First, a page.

Chinese stocks surged to a two-year high on Monday after the government
announced new rules that will allow investors to borrow from brokerages to buy
and sell shares.
The benchmark Shanghai Composite Index gained 1.5 percent to 1,697.28, its
highest close since it finished at 1,715.14 on April 13, 2004. The Shenzhen
Composite Index rose 1.6 percent to 440.13.
The China Securities Regulatory Commission issued trial regulations Sunday
outlining how approved brokerages can lend funds to their clients for the
purchase of shares or lend stocks to them for sale.
The rules, to take effect Aug 1, underscore efforts to stimulate trading and
develop China's capital markets, analysts said.
"The rules will have an important role in stabilizing the stock market and
reducing volatility in stock prices," said Xu Yinghui, an analyst at Guotai
Brokerages rose as investors expect the new services to increase their
CITIC Securities soared 8.6 percent to 17.20 yuan and Hong Yuan Securities
jumped 4.9 percent to 9.38 yuan.
Banks also rose on optimism over the trading debut Wednesday of Bank of
China's yuan-denominated shares, or "A shares," in Shanghai. The bank, China's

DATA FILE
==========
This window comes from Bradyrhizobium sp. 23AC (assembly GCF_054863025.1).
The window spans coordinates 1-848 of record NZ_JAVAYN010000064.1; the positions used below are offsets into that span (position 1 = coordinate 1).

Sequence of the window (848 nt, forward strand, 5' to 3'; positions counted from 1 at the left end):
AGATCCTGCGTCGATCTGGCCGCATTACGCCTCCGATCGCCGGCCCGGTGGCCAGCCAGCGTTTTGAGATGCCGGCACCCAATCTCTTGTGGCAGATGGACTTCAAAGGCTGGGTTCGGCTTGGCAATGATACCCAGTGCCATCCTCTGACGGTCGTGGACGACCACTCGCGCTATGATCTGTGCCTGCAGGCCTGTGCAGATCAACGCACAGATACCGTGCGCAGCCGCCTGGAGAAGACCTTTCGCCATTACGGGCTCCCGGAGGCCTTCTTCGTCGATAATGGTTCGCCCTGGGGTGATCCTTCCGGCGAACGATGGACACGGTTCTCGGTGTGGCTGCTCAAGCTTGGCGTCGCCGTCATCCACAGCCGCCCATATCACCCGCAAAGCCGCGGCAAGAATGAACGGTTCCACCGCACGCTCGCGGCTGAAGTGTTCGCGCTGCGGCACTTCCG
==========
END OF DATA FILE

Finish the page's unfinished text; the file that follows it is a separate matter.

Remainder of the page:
second largest lender, raised a record 20 billion yuan (US$2.5 billion; euro2
billion) in its initial public offering.
"Investors have reached a consensus that BOC's A shares will rise 10
percent-15 percent on Wednesday," said Chen Jinren, an analyst at Huatai
Shenzhen Development Bank gained 7.1 percent to 8.10, Hua Xia Bank added 7.1
percent to 4.83 and Minsheng Banking rose 4.1 percent to 4.55.
Meanwhile, in currency dealings the yuan fell against the U.S. dollar.
On the over-the-counter market the dollar was at 7.9953 around 0730 GMT, up
from Friday's close of 7.9943. It traded between 7.9962 and 7.9915, the lowest
point the dollar has traded against the yuan since the current trading system
began almost a year ago.
The dollar closed at 7.9946 on the automatic price matching system, dealers
said. It ended at 7.9920 on Friday.
The dollar-yuan "parity rate" announced early Monday was set at 7.9924, its
lowest level ever, after the dollar weakened Friday on international